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China's IMF role may be raised

AUSTRALIAN Prime Minister Kevin Rudd will push for China to have a more central role in the International Monetary Fund at an upcoming meeting of leaders from the world's 20 major economies, according to a media report yesterday.

Rudd, a China expert and fluent Mandarin speaker, will argue at a London meeting of the Group of 20 nations next month that China should be elevated within the IMF in an overhaul of the world economic order, an Australian newspaper said.

"Let's just get up with reality of the 21st century," he said, adding that the IMF's current voting rights reflect the balance of power in the wake of World War II.

Australia is co-chair of the G20's working group on reform of international financial institutions and is using its position to try to boost IMF's resources and transform its voting structure.

A review of IMF vote quotas last year gave developing nations an additional 2.5 percent, while EU member nations have 32 percent. The United States has 17 percent, China has 3.7 percent and India 1.9 percent. Australia has 1.5 percent.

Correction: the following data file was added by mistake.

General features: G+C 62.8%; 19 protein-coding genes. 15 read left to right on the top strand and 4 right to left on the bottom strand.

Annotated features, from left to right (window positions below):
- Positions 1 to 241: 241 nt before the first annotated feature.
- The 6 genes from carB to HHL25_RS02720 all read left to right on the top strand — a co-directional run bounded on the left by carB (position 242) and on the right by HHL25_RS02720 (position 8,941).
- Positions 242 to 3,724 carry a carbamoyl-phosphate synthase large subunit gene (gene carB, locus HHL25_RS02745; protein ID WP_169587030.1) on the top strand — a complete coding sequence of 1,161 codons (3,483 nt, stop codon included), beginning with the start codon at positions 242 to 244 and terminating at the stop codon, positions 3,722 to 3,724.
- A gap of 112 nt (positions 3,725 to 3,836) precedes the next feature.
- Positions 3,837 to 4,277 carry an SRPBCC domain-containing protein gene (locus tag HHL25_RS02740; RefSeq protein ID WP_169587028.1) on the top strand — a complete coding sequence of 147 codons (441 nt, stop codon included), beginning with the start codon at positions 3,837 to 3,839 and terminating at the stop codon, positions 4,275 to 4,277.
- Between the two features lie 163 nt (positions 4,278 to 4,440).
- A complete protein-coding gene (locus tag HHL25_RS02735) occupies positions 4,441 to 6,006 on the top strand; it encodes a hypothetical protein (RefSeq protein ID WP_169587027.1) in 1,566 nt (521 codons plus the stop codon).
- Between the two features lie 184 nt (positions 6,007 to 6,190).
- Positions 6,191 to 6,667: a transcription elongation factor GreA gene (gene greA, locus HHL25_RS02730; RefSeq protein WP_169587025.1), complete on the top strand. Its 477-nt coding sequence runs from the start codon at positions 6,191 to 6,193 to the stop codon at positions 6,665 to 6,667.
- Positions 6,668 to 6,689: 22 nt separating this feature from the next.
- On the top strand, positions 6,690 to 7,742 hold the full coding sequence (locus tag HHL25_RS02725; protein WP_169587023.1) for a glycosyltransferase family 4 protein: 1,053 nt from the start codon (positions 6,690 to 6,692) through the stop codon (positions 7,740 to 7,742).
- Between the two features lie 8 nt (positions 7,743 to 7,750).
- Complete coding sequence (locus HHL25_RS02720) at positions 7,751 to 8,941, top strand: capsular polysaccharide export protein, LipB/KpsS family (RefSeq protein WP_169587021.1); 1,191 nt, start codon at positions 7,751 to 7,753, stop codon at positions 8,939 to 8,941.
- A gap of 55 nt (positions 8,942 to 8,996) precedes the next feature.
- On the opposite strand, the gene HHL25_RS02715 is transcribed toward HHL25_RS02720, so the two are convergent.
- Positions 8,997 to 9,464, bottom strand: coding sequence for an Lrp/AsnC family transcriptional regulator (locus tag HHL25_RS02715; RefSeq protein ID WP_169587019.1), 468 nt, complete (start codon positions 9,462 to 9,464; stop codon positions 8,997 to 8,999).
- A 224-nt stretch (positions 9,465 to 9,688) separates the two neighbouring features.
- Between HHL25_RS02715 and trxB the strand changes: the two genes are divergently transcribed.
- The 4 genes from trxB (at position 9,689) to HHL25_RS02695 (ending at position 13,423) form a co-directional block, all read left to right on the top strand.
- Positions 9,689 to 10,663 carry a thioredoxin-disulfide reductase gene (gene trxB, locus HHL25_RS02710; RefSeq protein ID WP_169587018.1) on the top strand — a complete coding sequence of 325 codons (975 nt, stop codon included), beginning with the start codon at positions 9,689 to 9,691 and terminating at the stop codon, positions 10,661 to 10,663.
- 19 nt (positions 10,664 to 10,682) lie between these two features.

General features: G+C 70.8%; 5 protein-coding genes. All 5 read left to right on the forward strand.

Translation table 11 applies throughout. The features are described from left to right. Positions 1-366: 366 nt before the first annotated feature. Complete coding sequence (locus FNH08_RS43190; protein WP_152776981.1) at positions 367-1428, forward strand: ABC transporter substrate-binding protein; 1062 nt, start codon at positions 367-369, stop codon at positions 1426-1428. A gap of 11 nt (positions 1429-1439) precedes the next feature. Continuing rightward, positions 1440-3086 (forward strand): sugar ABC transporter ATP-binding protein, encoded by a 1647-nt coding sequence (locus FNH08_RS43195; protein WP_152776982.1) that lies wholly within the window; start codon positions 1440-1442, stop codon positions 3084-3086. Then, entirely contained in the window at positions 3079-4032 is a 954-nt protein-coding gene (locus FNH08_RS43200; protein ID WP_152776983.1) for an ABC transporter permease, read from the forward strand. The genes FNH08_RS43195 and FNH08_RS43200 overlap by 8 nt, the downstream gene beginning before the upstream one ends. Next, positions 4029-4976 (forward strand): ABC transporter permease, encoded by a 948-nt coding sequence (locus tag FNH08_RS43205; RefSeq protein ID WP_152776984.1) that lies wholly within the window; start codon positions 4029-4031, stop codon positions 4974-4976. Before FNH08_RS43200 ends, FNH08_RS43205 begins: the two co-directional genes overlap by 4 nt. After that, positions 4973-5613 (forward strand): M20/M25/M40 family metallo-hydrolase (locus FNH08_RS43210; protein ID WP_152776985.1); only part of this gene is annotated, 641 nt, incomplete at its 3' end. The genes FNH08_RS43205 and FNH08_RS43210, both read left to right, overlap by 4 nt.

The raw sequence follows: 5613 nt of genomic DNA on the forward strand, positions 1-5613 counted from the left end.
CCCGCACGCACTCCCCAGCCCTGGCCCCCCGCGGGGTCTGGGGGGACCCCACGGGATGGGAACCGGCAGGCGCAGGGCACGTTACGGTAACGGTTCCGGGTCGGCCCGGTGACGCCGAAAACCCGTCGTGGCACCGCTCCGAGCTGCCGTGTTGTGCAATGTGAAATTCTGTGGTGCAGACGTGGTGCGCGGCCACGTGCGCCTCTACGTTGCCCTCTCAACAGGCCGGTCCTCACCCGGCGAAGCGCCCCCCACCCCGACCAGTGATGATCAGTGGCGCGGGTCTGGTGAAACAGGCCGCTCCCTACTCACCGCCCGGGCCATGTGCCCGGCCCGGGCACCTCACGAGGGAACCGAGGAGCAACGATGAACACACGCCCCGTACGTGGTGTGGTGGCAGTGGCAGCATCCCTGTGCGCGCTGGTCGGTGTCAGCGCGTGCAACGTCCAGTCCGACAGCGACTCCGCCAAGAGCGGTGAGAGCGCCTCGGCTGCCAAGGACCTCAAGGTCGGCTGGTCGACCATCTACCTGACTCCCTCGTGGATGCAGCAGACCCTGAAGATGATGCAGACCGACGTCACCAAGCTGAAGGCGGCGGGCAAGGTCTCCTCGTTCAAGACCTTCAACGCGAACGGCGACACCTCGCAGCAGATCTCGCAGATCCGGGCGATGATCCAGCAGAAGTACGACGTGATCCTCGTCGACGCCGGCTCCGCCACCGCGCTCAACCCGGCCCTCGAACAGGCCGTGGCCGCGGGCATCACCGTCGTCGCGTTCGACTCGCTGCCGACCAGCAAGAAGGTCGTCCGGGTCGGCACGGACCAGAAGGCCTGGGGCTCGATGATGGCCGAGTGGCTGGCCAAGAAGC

Under Australia's plan, China's voting stake would be increased if it provides funds to fill part of a financial shortfall of about US$550 billion.

At a meeting of G20 finance ministers two weeks ago, China, India, Brazil and Russia called for greater voting rights for developing countries to be resolved at the London summit.

Australia's Treasurer Wayne Swan yesterday argued that the G20 should be given a more prominent role in international affairs, and there was a consensus in the group around fundamental reform of international financial institutions and the IMF.

"Resources of the IMF to deal with the global financial crisis will at least be doubled, and the representation of the developing world will be significantly increased," Swan wrote in the Australian.

Rudd said earlier this month big banks and financial institutions which are at risk of failure because of the financial crisis must be shut down or taken over by governments to ease market worries.


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